Each year, Acme Packing Company readers put our heads together to predict the first round of the NFL Draft in the days leading up to its start. This year, we did the same, with eight writers contributing to the mock.
APC’s writers were assigned teams and made the picks for those teams accordingly. Below are APC’s selections, with context and analysis added by Managing Editor Evan “Tex” Western, who did not participate in the picks themselves.
1. Arizona Cardinals (Kris Burke): Kyler Murray, QB, Oklahoma
There isn’t much to say here. It seems like Murray is the Cardinals’ guy, which likely means that Josh Rosen is in a new city by the end of the second day of the draft. Murray will fit in well for Kliff Kingsbury and his Air Raid offense.
2. San Francisco 49ers (Wendi Hansen): Josh Allen, EDGE, Kentucky
This pick seems to be down to Allen or Bosa. Both look like great prospects on the edge, and Bosa might be a slightly better scheme fit now that the Niners are back to a 4-3 system. Still, Allen has plenty of size to play with his hand in the dirt, so this will probably just come down to whichever player the Niners prefer after interviews.
3. New York Jets (Kris): Nick Bosa, EDGE, Ohio State
See above. With Allen gone, Bosa is probably a no-brainer pick for the Jets.
4. Oakland Raiders (Shawn Wagner): Quinnen Williams, DT, Alabama
Williams is undoubtedly one of the best defensive tackle prospects in years, and the Raiders could use an impact player in the middle of their line. This would give Oakland a ferocious interior group, matching up Williams with Maurice Hurst and Johnathan Hankins.
5. Tampa Bay Buccaneers (Jon Barnett): Devin White, LB, LSU
The Buccaneers have been connected to White for a while now, and for good reason. He could be a solid strong-side or middle linebacker in a 4-3, and could be a great pairing with Lavonte David.
6. New York Giants (Jason Hirschhorn): Montez Sweat, EDGE, Mississippi State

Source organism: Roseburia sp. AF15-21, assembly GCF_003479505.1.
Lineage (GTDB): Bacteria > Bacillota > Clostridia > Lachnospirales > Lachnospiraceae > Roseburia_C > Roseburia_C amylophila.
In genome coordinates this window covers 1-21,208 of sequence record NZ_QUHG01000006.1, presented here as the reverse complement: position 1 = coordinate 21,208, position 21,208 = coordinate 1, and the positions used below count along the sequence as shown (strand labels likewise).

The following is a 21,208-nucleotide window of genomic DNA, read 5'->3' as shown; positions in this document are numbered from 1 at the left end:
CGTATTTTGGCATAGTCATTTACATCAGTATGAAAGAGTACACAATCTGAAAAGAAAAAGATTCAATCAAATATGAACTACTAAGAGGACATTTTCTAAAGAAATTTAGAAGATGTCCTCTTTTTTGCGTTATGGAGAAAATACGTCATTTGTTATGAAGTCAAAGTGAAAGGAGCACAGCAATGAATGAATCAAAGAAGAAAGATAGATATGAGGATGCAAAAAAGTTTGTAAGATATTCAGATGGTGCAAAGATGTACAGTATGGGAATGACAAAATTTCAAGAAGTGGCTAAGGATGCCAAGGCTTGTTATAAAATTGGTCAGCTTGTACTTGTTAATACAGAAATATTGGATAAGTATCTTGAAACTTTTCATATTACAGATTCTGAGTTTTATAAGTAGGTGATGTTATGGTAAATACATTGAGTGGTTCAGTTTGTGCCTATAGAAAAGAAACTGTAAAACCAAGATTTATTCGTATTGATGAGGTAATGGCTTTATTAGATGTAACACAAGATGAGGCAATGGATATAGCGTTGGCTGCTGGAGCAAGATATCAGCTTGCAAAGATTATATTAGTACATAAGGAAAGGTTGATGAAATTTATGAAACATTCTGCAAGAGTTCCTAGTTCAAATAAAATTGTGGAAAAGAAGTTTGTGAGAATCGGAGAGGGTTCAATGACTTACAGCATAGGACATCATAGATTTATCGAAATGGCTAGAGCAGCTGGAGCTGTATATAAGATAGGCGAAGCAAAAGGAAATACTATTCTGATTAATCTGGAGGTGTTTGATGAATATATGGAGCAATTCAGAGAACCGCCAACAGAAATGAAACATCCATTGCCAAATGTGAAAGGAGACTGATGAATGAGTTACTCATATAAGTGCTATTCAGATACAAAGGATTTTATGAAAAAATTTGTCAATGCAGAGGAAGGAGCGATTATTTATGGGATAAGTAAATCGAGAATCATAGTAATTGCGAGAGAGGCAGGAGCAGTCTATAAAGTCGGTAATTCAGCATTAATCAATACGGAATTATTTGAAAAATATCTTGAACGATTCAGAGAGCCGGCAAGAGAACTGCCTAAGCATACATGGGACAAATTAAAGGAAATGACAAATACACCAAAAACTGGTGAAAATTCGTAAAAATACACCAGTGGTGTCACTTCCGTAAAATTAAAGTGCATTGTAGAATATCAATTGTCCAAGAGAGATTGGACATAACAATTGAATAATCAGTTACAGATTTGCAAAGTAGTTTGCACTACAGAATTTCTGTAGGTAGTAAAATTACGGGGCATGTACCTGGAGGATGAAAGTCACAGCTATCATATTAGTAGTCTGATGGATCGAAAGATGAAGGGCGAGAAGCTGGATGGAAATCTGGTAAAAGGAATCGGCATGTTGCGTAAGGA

With the news today that Sweat’s heart condition is not as problematic as initially thought, he makes sense as a top-ten pick. In New York, he’ll give the Giants a dynamic edge rusher that they no longer have after trading Olivier Vernon to Cleveland.
7. Jacksonville Jaguars (Shawn): Rashan Gary, DL, Michigan
Gary is a high-ceiling, low-floor prospect, and his fit in Jacksonville would be interesting. They already have two excellent defensive ends in Yannick Ngakoue and Calais Campbell, but either Campbell or Gary could shift inside on passing downs. That would allow them to work Gary in gradually as he acclimates to the NFL.
8. Detroit Lions (Owen Riese): T.J. Hockenson, TE, Iowa
An early tight end for Detroit? It didn’t work out that well last time with Eric Ebron (though he’s doing fine in Indy now), but Hockenson would probably be a day-one upgrade over projected starter Jesse James.
9. Buffalo Bills (Mike Vieth): Ed Oliver, DT, Houston
One of my favorite prospects in the draft, Oliver is a monster who would make a good Bills defensive line even better. This is a pure best player available pick, and for good reason.
10. Denver Broncos (Peter Bukowski): Jonah Williams, OL, Alabama
Denver signed Ja’Wuan James in free agency to play right tackle, so Williams probably plays guard for the Broncos if he comes off the board at 10. A quarterback is still a possibility here — it’s a bit surprising we have only seen one go in the top ten.
11. Cincinnati Bengals (Wendi): Devin Bush, LB, Michigan
This pick seems to be pretty commonly-predicted lately as well, as Bush would give the Bengals an impact player at linebacker that they haven’t had in a long time. With his range and coverage ability, he’s probably a perfect fit on as a weak-side linebacker.
12. Green Bay Packers (Peter): Andre Dillard, OT, Washington State
Finally we get to the Packers’ pick here, and Peter has given the team its right tackle of the future in Dillard. Since the team has another pick later in round one, Green Bay can afford to get a player who will spend 2019 as a backup before moving into the starting lineup when Bryan Bulaga presumably leaves next spring. Williams being off the board means that Dillard is almost certainly the best remaining offensive lineman. The other option I could see here is Brian Burns, who could be a rotational pass-rusher as a rookie.
13. Miami Dolphins (Shawn): Dwayne Haskins, QB, Ohio State’
Finally, we get quarterback number two. Miami would likely be ecstatic with this scenario, though in reality we’re probably much more likely to see someone move up into the top ten to grab him. If they didn’t take one of the remaining QBs in this situation, that’s a clear sign that they’re tanking for Tua in 2020.
14. Atlanta Falcons (Jason): Brian Burns, EDGE, Florida State
The Falcons need pass-rush help, and Burns is a nice fit here. Vic Beasley hasn’t cut it in the last two years or so, and he’ll likely be gone after the season. Enter Burns, whose testing and tape as a pass-rusher give him a great ceiling, though he’ll need to learn to play the run before he becomes a full-time starter.
15. Washington (Mike): DK Metcalf, WR, Mississippi
A quarterback is possible here as well, but Metcalf would give Jay Gruden a pair of deep threats (Paul Richardson being the other) along with Josh Doctson, who has yet to really break out.
16. Carolina Panthers (Paul Noonan): Greedy Williams, CB, LSU